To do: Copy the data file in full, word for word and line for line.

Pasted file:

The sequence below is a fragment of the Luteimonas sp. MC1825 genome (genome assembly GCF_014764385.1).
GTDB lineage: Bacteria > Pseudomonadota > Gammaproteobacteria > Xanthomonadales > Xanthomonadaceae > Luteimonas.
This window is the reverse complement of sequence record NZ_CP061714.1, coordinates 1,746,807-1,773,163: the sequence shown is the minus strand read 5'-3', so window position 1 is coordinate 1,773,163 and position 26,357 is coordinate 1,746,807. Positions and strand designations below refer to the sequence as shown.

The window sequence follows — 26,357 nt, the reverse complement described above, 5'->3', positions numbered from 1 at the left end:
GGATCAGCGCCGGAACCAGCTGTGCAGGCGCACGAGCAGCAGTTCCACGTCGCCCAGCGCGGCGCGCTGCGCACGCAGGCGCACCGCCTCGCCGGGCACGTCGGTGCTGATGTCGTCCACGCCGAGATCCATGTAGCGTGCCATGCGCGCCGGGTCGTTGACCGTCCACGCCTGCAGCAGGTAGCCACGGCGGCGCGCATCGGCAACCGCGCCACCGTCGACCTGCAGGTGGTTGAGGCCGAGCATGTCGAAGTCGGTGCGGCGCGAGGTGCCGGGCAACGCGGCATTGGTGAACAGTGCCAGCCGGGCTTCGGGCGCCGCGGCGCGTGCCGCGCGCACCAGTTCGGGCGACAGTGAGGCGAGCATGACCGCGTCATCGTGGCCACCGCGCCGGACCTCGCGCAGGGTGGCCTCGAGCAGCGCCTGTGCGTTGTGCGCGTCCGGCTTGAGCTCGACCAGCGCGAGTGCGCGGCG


The sequence below is a fragment of the Luteimonas sp. MC1825 genome (genome assembly GCF_014764385.1).
GTDB lineage: Bacteria > Pseudomonadota > Gammaproteobacteria > Xanthomonadales > Xanthomonadaceae > Luteimonas.
This window is the reverse complement of sequence record NZ_CP061714.1, coordinates 1,746,807-1,773,163: the sequence shown is the minus strand read 5'-3', so window position 1 is coordinate 1,773,163 and position 26,357 is coordinate 1,746,807. Positions and strand designations below refer to the sequence as shown.

The window sequence follows — 26,357 nt, the reverse complement described above, 5'->3', positions numbered from 1 at the left end:
GGATCAGCGCCGGAACCAGCTGTGCAGGCGCACGAGCAGCAGTTCCACGTCGCCCAGCGCGGCGCGCTGCGCACGCAGGCGCACCGCCTCGCCGGGCACGTCGGTGCTGATGTCGTCCACGCCGAGATCCATGTAGCGTGCCATGCGCGCCGGGTCGTTGACCGTCCACGCCTGCAGCAGGTAGCCACGGCGGCGCGCATCGGCAACCGCGCCACCGTCGACCTGCAGGTGGTTGAGGCCGAGCATGTCGAAGTCGGTGCGGCGCGAGGTGCCGGGCAACGCGGCATTGGTGAACAGTGCCAGCCGGGCTTCGGGCGCCGCGGCGCGTGCCGCGCGCACCAGTTCGGGCGACAGTGAGGCGAGCATGACCGCGTCATCGTGGCCACCGCGCCGGACCTCGCGCAGGGTGGCCTCGAGCAGCGCCTGTGCGTTGTGCGCGTCCGGCTTGAGCTCGACCAGCGCGAGTGCGCGGCG